Utah Stories

Rapid Eye Therapy

Use the Power of Sleep to Access Your Unconscious Memories


Illustration by Chris Bodily

On Christmas Day in 2012, Shannon Weatherly’s husband of 20 years went to work the holiday shift at the couple’s restaurant. He failed to come home that evening, and, after multiple phone call and texting attempts, Shannon finally received a text the following morning. Her husband bluntly communicated that he wanted a divorce. Stunned, Weatherly was now stranded with two teenage children.

Such traumas sometimes lead Utahns to use anti-depressants, but Shannon decided to address her depression and anxiety through Rapid Eye Technology (RET). In a RET session, a technician uses a wand to direct eye movement and blinking patterns that simulate Rapid Eye Movement (REM) sleep while the patient is awake. The claim is that the directed wand patterns allow subconscious unresolved issues to be unlocked and brought to the surface. “I know I wouldn’t be where I am today if not for the treatment,” says Weatherly, who is now remarried. “RET helps you to deal with issues and accept them as ‘a part of life’ that you can move past. It helped me to overcome the negative emotions that would have torn me apart.”

Weatherly says that within a matter of months, her treatments were effective. She no longer feels overwhelmed by depression and bitterness. With a major trauma such as hers, twice-a-month therapy is recommended, often in conjunction with other forms of counseling.

“It allowed me to look at deeper issues that were still affecting me from my past as well,” she explains. “Issues I was able to confront much easier with my therapist because of RET.”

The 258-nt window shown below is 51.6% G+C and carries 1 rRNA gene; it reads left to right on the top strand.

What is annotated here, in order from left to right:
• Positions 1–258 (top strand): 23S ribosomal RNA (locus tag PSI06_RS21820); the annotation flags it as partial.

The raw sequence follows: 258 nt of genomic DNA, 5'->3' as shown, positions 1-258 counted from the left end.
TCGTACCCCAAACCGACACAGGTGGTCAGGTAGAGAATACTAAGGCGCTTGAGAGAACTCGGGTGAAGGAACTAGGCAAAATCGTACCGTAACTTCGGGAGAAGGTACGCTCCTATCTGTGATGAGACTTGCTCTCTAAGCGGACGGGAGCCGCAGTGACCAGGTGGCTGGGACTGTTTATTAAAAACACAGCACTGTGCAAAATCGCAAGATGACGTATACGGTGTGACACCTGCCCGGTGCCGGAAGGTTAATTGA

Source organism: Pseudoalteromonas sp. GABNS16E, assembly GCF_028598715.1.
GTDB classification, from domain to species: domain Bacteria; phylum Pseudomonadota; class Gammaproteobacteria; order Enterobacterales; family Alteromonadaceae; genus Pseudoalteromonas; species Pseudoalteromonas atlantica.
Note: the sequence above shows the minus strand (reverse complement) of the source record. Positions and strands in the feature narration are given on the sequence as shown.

RET is associated with the larger psychological therapy, Eye Movement Desensitization and Reprocessing (EMDR). While RET can be performed by a certified RET practitioner, an EMDR session must be conducted by a qualified psychotherapist. EMDR therapy also stimulates rapid eye movement, and allows negative unconscious memories to be “digested” and “processed.”

Many Utah psychologists practice EMDR and have documented their results. Dr. Jacqueline Hyde of Park City explains, “I generally use EMDR to help heal the emotional anxieties surrounding trauma. This can be Trauma with a capital T, such as severe abuse or nearly drowning as a child; or, it can be trauma with a little t, such as being belittled as a child after falling off a bike. Usually, EMDR is effective in clearing out past experiences, but it can be applied to current life situations as well.”

A study financed by insurance giant Kaiser Permanente suggests that EMDR is twice as effective in half the amount of time when compared to conventional psychological treatment.

Both RET and EDMR counseling can be completed in a set amount of sessions, each varying with the type of issue involved.

For information on RET: www.rapideyetechnology.com/

For information on EMDR: www.emdria.org

A conversation with Dr. Jacqueline Hyde:

What is your experience with EMDR?

I learned first-hand how effective EMDR is when I was a post grad intern. My supervisor trained me in it, and then demonstrated it by helping me work through the death of someone close. I now use EMDR regularly in my private practice to help clients work through previous trauma.

Is it successful for everyone?

With EMDR, there are no right or wrong answers. This takes away any anxiety in the patient about “doing it right,” and helps them relax and let their subconscious minds guide them. Measuring success is personally defined. Last month, I had a skeptical patient who agreed to “try” EMDR. Then next week he reported that the emotional anxiety tied to his trauma had cleared out.

What is the biggest misconception about it?

I tell clients about EMDR only after they are comfortable with me and the therapeutic process. Otherwise, the client may think it is some type of weird fringe intervention. Once I explain how the mind processes the events of the day using Rapid Eye Movement, it seems make more scientific sense.

Are there any drawbacks to it?

The only drawback I have noticed is that it can be emotionally and physically taxing for the patient, even hours after the session ends. Perhaps the client will report a headache and have to take the rest of the day off to sleep or relax. I highly recommend EMDR to anyone still coping with past traumas.


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